The private rented sector in Scotland provides homes for about 12 per cent of households with around half of these homes managed by letting agents.
The Scottish Government’s latest draft Housing Bill includes the introduction of a registration scheme for agents, a code of conduct and the right of redress for landlords and tenants to take their agent to tribunal.
RICS (Royal Institution of Chartered Surveyors) supports the government’s proposal to regulate letting agents to protect tenants from poor practice and to protect landlords’ investments.
Running a letting agency seems straightforward and simple – you just need to find a tenant and book a contractor to fix things from time to time.
In reality, however, it requires a range of property and financial skills; an understanding of complex housing law; an ability to account for substantial flows of client money; people management and negotiation; and the ability to manage a network of providers associated with legal services, credit checks, repairs and maintenance. The achievement of professional standards is therefore vital.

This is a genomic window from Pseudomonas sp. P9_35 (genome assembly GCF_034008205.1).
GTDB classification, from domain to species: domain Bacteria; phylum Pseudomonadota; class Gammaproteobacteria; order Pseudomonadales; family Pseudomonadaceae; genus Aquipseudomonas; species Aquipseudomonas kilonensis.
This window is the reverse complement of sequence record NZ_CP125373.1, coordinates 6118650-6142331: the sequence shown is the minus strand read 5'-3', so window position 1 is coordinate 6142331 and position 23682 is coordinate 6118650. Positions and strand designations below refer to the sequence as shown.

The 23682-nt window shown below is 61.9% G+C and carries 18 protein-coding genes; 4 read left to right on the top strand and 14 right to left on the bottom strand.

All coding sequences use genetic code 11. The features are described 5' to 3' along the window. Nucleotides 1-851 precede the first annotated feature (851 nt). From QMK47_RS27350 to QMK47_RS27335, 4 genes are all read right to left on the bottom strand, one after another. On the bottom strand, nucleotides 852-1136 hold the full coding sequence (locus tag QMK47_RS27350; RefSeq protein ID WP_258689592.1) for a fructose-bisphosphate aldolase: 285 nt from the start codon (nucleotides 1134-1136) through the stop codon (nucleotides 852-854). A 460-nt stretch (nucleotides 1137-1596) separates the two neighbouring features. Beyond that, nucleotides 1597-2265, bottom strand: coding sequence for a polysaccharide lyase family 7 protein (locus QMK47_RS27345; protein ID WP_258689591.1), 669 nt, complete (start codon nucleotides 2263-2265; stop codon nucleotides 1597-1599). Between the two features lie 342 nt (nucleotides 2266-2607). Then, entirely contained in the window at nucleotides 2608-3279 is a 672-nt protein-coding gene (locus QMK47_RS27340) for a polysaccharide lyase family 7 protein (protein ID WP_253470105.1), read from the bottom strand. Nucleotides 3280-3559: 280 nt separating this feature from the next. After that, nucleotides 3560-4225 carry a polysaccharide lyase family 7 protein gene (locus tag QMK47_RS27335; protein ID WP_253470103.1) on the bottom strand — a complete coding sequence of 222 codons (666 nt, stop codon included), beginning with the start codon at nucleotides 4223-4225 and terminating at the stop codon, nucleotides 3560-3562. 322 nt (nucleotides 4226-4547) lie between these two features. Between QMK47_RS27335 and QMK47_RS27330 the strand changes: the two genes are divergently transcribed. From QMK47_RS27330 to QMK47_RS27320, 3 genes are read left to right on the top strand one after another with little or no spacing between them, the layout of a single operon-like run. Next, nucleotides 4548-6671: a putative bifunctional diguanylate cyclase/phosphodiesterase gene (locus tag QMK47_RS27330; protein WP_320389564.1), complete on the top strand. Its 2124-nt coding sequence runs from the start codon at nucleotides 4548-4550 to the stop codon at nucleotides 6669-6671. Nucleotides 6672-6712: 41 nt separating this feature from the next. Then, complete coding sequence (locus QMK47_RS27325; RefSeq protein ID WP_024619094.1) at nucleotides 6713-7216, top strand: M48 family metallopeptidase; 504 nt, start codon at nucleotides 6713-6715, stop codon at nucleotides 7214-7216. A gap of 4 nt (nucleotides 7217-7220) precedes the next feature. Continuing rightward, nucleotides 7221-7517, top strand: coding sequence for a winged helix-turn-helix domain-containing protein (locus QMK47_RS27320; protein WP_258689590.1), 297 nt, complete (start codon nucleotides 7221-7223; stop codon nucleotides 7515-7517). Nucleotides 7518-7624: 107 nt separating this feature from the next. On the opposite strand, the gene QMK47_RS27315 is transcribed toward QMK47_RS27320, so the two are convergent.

There are approximately 1,000 agents in Scotland and probably less than 150 of these are fully regulated by RICS or ARLA (Association of Residential Letting Agents). Although around 300 more belong to one of the various trade associations, any code of conduct is often short on detail and crucially there is no enforcement.
The Scottish Government is worried that those letting agents that cannot afford training and accreditation would go out of business. Unfortunately, it is the nature of any well-regulated market that there are basic entry requirements. If agents are not qualified to operate in the market or cannot afford to provide basic protection for their customers they should leave the market.
It is likely that the Scottish Government’s code of conduct will be clear, definitive and cover the main points required. However, through amending the Housing Bill to allow for professional bodies to maintain the register of letting agents, and enforce the code of conduct, effective regulation can be achieved and standards raised for both tenants and landlords.
• Jonathan Gordon is chair of RICS Scotland Private Rented Sector Forum